I got to paying attention to people's reactions to me standing near the door and offering this deal to them. I try to keep it quick: "$5 to charity gets you a $10 coupon". I'm inside the store, dressed in business clothes and have a presentable table set with a red cloth and TNT literature. There must be some sort of societal reflex that makes people shy away from anyone asking them for anything. Maybe it's a scam, maybe there's a catch, maybe I don't want a new store credit card, maybe ....

There were several common reactions. Some patrons immediately ducked into the merchandise, veering right into the racks as they entered the door. Others picked up their phones as if "checking" them, some seemed to head for the door farther from me. One woman bought a coupon without saying a word to me. A couple cheerfully informed me they've "got one!", and my favorite response was "I work here."

I sure appreciated the folks passing by who said hello anyway, or "no thank you." I'm just a regular guy, after all, volunteering for something I believe in. Last year, just for grins I tried busking, with my guitar on State Street and outside a couple Badger games, singing songs I made up about Team in Training. I got a pretty decent case of ones, and a couple larger bills, that made a dent in my goal. And I got a good appreciation for what it must have to take to try to make a living doing it. These days I try to hear people out more often.

I'm reminded of the scene in "Airplane!" where the characters are bombarded with swarms of "we'd like you to have this flower from the church of religious consciousness..."


PS - training is solid. Lots of swimming this time of year in the pool and spinning in the basement, keeping in shape and trying to strengthen up before the spring takes me fully outside.

Monday, February 9, 2009

Inner Fire

In the bleak midwinter, I have respite from the cold.

In the summer of '07, before any of these athletic pursuits began, Jenn suggested that we try a local yoga studio that offered Bikram yoga - a challenging class in a hot room. I begrudgingly agreed, and let my beginner's mind lead me blindly to my very best effort, one pose after another, without knowing what was coming next, and not knowing for how long I could even retain consciousness. In the car going home, Jenn and I each said that the class might have been one of the most challenging demands we had ever experienced.

Bikram yoga is a regimented set of 26 poses, practiced in a specific order over 90 minutes, designed to strengthen, stretch, and cleanse the body. To facilitate opening the body, it is practiced in a 105-degree room. I took quite a liking to this practice that was somehow gruelling and blissful all at once, and have recently renewed another year-long membership at Inner Fire Yoga Center.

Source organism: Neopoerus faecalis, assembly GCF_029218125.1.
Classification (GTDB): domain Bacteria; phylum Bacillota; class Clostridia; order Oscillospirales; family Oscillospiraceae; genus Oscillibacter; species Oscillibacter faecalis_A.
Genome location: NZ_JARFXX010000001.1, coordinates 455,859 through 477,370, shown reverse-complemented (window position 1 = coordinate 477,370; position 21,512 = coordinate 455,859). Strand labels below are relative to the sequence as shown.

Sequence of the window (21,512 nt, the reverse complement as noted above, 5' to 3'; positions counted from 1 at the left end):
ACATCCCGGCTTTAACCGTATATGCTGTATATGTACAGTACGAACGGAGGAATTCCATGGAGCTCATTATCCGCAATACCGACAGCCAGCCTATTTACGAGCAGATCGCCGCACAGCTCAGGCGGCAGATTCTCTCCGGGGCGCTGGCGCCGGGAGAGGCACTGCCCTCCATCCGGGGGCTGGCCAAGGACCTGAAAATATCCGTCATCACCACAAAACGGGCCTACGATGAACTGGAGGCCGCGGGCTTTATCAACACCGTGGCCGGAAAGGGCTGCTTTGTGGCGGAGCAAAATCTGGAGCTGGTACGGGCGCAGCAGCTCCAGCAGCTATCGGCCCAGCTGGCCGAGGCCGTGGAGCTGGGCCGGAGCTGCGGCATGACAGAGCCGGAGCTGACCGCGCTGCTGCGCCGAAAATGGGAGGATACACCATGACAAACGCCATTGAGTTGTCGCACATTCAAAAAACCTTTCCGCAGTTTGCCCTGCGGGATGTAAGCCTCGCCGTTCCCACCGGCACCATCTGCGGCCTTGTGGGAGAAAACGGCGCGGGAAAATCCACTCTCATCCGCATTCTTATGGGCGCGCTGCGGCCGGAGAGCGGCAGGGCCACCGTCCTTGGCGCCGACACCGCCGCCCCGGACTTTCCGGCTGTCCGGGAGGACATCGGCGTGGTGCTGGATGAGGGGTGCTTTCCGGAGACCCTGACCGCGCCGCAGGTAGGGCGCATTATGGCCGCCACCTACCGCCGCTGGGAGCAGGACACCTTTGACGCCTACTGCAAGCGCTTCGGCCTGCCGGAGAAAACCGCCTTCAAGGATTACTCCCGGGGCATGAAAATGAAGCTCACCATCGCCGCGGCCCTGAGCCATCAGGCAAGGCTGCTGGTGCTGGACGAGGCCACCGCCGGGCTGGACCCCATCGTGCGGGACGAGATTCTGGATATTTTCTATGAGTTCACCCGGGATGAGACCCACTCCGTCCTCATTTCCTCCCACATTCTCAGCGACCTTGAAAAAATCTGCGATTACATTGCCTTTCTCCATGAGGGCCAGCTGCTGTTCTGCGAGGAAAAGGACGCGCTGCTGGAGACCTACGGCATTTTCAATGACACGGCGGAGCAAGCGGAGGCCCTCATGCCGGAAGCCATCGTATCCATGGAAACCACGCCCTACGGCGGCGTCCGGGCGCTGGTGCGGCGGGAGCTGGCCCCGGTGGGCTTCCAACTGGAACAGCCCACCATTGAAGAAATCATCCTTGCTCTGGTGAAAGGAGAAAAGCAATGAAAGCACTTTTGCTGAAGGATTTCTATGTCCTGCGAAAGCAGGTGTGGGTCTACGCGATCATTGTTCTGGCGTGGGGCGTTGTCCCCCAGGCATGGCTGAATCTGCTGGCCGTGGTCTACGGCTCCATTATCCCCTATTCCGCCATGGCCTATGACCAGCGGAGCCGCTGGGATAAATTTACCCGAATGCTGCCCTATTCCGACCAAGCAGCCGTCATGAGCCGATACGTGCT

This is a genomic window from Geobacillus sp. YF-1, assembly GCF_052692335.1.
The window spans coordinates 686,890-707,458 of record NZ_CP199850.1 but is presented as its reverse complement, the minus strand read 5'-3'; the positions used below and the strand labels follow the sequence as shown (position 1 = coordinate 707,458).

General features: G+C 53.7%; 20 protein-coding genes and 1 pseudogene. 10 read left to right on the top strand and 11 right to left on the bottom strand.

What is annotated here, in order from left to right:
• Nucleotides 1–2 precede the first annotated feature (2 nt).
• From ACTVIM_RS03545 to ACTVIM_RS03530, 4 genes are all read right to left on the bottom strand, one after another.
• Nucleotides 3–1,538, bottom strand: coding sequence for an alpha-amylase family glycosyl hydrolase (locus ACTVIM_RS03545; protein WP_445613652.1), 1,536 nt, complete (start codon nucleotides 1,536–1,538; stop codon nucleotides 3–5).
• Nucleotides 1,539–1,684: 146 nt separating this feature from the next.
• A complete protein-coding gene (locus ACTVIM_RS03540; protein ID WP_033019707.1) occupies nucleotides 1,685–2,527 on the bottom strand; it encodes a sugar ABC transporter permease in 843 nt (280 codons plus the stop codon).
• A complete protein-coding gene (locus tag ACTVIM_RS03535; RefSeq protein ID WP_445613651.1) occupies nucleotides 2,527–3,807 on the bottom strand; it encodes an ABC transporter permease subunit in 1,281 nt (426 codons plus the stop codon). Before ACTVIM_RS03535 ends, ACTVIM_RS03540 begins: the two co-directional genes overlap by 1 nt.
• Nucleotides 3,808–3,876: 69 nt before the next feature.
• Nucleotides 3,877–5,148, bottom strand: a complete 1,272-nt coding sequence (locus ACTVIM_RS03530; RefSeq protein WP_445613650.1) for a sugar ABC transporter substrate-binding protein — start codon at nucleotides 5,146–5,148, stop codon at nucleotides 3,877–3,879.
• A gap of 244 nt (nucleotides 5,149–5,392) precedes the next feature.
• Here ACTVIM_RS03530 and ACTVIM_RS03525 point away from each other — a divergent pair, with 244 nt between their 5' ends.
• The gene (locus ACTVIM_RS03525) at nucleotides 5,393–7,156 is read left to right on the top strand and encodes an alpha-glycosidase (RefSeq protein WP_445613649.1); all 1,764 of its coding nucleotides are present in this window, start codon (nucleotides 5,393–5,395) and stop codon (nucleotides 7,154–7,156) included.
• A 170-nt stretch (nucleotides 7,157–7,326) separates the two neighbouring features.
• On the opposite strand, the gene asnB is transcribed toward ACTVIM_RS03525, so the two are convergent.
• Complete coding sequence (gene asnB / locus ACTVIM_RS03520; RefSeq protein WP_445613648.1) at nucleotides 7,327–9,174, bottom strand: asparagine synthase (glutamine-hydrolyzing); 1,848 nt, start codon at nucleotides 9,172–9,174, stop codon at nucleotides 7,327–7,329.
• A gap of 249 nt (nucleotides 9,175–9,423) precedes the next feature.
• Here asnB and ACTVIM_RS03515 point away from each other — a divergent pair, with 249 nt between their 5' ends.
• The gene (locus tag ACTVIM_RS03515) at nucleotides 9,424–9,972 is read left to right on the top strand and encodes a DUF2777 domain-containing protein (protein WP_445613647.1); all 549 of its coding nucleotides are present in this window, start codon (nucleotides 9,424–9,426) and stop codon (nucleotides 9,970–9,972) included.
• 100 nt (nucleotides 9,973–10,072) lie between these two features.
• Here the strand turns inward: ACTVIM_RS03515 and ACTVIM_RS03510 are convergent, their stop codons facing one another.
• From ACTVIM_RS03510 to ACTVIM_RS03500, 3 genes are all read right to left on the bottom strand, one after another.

There are a lot of reasons why I love the practice. Flexibility is an important one. Some people say "I can't do yoga, I'm not flexible enough"; ah, but *doing yoga* is what can *make* you flexible! I couldn't touch my toes in my first class, but I practiced and was patient, and now I can put my wrist on my toes! Strength is big, too: among the many types of yoga, some combine flexibility with strength and power. Mostly core strength, which I learn all the time is paramount to all activities. At Inner Fire, I practice Bikram yoga, as well as vinyasa flow yoga (a more lively, connected movement from pose to pose), and yin yoga (a quiet, gentle, static stretching and relaxing class).

There are also some intangible benefits I love. The studio is a retreat from everything else in life, and I'm able to quiet myself and focus like nowhere else. The hot room and tough poses fortify my sense of resolve. The instructors are kind and accepting of all levels, and push just hard enough. The community always feels supportive. And the practice teaches that amidst all stresses or exhaustion in life or on a race course, I can breathe, focus, and be solely in control of my body and mind. I am in control of my joy.

I give great credit to my yoga practice for rounding out all my other training. I recommend anyone give it a try, to heal the breakdowns of training, to become stronger from the inside, and to practice focusing in on one's own very best teacher.